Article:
Thursday, January 21, 2010

Show Me the Money

Y'all remember this time last year, when all the news organizations and righ-wing partisans were screaming like Chicken Little about how Obama's election scared investors? The stock market would not respond favorably to Obama! You remember that?

I heard it for weeks as the market continued its nosedive just after the inauguration. I remember how Obama said the markets wouldn't turn around on a dime, and how politics didn't have as much effect on the market as some folks thought. Then I remember all the pundits pointing, laughing, and saying "I told you so." All the cool pundits had one line: Obama's fault!

Then a funny thing happened. The market bottomed out and started to tick upward. I remember reading a quote where Obama asked if he could take credit for the upswing, since so many folks blamed him for the downswing. And you haven't heard very much about it since.

Until yesterday, that is. That's when right-wing pundits began to credit a Scott Brown victory with the rising value of the Dow Jones. How patently laughable.

Oyster explains why.

He even directs us to this nifty chart:

You'll pay close attention to those nifty little dates on the bottom, won't you?

And since our biased, liberal mainstream media refuses to remind you of when we got into this trouble in the first place, Oyster gives us another chart that may help.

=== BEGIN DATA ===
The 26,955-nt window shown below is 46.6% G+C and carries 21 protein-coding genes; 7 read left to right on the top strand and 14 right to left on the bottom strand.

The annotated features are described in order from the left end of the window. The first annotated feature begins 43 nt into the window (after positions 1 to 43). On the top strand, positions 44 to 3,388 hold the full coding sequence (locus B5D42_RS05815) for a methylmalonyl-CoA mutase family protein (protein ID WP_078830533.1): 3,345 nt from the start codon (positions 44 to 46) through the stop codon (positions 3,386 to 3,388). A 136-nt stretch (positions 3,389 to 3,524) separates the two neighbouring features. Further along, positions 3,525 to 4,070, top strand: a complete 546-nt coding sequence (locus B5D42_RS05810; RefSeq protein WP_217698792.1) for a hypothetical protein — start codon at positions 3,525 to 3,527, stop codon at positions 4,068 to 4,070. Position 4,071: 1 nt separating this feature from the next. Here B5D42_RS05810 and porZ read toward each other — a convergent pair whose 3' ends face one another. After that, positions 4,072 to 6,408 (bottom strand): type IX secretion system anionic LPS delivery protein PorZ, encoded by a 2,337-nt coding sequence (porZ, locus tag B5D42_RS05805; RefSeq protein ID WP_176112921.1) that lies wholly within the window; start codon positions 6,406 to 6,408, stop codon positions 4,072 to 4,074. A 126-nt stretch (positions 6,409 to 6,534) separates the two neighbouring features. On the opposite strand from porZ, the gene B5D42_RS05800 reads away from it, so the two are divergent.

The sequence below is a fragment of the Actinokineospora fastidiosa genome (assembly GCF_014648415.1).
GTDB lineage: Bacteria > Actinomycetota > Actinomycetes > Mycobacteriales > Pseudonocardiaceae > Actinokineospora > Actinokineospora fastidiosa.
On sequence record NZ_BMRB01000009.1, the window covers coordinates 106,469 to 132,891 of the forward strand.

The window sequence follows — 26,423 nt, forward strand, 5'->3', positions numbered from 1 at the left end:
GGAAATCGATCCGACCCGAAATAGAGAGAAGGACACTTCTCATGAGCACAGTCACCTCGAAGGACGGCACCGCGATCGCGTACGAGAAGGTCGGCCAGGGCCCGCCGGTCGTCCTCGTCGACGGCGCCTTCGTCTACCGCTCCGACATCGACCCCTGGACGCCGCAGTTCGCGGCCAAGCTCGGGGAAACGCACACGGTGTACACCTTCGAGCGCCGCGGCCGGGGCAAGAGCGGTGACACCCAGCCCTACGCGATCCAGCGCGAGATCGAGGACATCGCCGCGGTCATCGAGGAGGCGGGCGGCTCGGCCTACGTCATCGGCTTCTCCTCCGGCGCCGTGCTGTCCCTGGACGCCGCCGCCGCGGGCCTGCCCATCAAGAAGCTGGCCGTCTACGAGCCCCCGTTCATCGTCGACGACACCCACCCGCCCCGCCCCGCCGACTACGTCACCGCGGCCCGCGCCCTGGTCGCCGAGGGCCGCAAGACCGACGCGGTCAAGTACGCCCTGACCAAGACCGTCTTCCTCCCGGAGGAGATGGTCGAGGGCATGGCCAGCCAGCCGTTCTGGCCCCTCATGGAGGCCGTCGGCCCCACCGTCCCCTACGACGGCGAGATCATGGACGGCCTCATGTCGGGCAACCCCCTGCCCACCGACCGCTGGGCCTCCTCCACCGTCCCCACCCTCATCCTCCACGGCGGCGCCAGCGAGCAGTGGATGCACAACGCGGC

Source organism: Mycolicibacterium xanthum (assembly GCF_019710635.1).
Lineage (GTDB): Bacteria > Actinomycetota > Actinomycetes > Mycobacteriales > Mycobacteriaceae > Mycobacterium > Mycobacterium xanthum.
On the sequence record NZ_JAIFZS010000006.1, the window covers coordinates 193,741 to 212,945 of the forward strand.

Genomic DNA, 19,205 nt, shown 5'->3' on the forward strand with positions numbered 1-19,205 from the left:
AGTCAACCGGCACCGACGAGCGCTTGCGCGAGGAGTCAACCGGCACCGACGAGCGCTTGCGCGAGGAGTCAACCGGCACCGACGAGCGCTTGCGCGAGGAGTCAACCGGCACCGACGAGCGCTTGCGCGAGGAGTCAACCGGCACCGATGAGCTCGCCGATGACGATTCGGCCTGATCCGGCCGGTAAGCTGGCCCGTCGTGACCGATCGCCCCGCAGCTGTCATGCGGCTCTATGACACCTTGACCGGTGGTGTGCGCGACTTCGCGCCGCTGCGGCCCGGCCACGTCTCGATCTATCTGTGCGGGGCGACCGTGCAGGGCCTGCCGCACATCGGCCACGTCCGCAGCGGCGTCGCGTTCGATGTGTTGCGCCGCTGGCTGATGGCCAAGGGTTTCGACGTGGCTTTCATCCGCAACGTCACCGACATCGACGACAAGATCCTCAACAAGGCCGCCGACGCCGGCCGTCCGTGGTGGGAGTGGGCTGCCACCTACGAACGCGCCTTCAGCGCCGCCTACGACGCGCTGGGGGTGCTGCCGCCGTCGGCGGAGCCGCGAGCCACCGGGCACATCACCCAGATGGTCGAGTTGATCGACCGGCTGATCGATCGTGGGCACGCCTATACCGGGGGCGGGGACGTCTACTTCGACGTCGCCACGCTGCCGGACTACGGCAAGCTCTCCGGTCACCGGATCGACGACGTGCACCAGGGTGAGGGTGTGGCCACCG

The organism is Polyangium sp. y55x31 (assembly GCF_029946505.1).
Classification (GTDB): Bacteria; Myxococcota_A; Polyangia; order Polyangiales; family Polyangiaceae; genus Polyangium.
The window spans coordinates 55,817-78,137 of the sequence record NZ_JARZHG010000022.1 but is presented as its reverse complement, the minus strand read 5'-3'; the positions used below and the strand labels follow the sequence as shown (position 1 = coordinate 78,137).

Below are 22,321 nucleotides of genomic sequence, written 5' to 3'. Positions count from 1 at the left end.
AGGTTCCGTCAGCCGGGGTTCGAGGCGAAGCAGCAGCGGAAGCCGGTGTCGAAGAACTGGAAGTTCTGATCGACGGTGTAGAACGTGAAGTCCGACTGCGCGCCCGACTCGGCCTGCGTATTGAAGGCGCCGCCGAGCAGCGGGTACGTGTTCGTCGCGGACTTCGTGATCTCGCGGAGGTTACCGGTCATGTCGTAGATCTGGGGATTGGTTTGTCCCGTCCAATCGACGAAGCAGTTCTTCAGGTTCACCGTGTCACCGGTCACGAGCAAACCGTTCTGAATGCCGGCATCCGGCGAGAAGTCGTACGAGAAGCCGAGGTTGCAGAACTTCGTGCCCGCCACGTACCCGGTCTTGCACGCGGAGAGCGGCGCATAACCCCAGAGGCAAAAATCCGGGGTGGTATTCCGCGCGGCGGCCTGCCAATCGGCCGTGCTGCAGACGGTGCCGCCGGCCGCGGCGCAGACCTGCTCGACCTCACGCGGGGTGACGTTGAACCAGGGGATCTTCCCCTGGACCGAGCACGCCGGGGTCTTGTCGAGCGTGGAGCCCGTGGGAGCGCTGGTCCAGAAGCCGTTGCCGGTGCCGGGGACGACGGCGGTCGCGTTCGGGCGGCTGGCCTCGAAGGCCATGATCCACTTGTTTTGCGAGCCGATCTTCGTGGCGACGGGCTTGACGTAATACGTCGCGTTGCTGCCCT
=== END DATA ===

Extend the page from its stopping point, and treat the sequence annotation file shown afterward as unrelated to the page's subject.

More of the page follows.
Again, the real analysis of what this is all about can be found at Your Right Hand Thief.


1 comment:

DADvocate said...

Right Hand Thief is hardly an unbiased source. He also gives FoxNews and Hannity way too much credit refusing to acknowledge that people can think for themselves. Rather, he sees conservatives as mindlessly following Hannity or whomever.

That approach relieves Right Hand Thief of having to do anything but the most superficial of intellectual exercise by falling back on the tired, boring, simplistic, worn-out meme of "it's Hannity's/Limbaugh's/FoxNews's/..." fault.

The Simpley Money guys I listen to pretty much consider the current recovery a house of card built on nothing rational. Whether they're correct or not remains to be seen but it's fairly obvious that jobs and housing are not following the stock market right now.

When you're goal is to score political points (which we all do at times), this is the type of analysis you come up with, a fragile, uncertain assertion. Better to just call names.